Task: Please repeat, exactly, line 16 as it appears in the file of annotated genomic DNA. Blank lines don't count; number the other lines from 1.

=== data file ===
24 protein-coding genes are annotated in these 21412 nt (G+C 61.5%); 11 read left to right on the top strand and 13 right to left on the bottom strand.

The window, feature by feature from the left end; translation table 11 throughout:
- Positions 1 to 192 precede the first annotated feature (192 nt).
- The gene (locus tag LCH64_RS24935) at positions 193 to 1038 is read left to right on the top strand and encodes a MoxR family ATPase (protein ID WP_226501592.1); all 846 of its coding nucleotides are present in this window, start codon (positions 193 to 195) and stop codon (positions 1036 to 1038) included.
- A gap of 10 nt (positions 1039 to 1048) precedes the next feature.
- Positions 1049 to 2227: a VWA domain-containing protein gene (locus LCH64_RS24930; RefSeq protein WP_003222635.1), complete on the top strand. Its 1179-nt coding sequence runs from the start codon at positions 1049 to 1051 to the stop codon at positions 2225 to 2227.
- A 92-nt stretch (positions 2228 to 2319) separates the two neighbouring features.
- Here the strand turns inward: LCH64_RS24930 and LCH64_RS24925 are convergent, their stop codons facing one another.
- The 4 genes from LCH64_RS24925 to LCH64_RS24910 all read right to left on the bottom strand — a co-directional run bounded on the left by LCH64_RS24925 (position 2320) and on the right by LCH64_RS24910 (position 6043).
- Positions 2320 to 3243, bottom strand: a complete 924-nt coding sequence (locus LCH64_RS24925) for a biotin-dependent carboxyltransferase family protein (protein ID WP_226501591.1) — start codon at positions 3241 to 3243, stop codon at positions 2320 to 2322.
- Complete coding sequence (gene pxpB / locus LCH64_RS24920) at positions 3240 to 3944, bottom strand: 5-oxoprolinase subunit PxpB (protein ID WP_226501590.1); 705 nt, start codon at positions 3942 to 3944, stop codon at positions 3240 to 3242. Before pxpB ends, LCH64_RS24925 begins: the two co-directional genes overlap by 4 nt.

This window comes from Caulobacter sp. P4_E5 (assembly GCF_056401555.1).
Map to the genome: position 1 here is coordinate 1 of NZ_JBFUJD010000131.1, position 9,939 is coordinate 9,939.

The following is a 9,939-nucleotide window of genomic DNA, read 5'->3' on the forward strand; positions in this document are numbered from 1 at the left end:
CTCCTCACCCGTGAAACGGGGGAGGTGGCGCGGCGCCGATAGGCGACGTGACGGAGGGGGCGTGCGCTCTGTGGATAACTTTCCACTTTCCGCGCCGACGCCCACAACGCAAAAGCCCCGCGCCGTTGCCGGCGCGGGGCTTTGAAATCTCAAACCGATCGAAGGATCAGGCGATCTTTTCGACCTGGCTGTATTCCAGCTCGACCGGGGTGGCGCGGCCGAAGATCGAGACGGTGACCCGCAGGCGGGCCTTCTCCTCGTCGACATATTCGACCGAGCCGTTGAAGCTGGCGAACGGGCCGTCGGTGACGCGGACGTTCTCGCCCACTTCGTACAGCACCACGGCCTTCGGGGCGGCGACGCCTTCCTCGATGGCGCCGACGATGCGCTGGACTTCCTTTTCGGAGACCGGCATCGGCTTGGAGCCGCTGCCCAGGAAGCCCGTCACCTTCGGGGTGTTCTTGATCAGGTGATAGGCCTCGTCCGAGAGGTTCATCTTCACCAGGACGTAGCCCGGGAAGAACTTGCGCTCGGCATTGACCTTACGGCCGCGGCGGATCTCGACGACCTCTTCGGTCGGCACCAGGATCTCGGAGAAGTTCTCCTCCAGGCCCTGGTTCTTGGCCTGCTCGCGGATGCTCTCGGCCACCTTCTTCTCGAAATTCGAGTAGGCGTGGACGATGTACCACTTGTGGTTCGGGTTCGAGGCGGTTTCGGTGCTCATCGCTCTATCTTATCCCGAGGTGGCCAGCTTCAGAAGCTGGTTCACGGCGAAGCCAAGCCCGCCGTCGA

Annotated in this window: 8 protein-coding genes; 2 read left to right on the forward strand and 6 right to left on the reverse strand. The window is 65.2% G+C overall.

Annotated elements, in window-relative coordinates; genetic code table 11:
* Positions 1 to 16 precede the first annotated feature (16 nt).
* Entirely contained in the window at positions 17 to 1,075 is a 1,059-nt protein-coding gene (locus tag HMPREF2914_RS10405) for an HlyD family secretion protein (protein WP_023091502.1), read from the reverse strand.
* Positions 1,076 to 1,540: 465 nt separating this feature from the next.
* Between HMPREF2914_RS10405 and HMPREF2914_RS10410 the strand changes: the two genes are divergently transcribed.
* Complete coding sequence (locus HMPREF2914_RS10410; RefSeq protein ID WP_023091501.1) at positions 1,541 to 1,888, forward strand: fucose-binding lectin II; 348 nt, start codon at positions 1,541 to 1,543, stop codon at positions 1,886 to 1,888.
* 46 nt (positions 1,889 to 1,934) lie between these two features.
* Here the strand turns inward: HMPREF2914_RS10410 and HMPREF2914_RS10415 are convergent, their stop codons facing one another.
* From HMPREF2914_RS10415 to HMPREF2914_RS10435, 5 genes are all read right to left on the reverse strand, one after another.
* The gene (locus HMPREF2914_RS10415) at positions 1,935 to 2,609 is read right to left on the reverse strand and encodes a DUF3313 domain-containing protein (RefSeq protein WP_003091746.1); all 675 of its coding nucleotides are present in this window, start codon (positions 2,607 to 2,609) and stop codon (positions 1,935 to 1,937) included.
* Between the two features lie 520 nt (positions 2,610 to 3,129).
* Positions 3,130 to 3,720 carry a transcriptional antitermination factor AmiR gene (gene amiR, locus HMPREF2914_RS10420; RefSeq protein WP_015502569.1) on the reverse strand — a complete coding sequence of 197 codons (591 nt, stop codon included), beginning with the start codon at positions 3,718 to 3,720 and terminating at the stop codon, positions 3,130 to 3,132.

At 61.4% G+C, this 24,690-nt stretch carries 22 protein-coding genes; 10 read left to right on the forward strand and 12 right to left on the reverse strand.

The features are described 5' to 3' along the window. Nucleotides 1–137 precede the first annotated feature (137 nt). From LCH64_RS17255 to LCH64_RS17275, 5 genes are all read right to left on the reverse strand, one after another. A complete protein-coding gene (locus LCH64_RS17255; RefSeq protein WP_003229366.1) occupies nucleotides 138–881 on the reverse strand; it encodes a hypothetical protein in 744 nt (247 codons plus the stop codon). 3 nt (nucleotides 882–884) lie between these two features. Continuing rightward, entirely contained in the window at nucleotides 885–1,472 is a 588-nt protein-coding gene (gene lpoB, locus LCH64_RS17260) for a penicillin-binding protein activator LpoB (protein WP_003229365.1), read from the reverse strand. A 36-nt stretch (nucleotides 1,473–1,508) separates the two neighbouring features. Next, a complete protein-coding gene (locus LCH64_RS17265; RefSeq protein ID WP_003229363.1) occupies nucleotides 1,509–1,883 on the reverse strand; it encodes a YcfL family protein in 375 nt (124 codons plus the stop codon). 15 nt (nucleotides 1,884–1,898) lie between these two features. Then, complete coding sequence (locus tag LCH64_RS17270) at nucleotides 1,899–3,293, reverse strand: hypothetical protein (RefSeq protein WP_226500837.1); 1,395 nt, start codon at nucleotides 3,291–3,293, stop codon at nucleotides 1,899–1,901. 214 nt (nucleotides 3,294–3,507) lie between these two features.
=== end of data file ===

Annotated in this window: 8 protein-coding genes; 2 read left to right on the forward strand and 6 right to left on the reverse strand. The window is 65.2% G+C overall.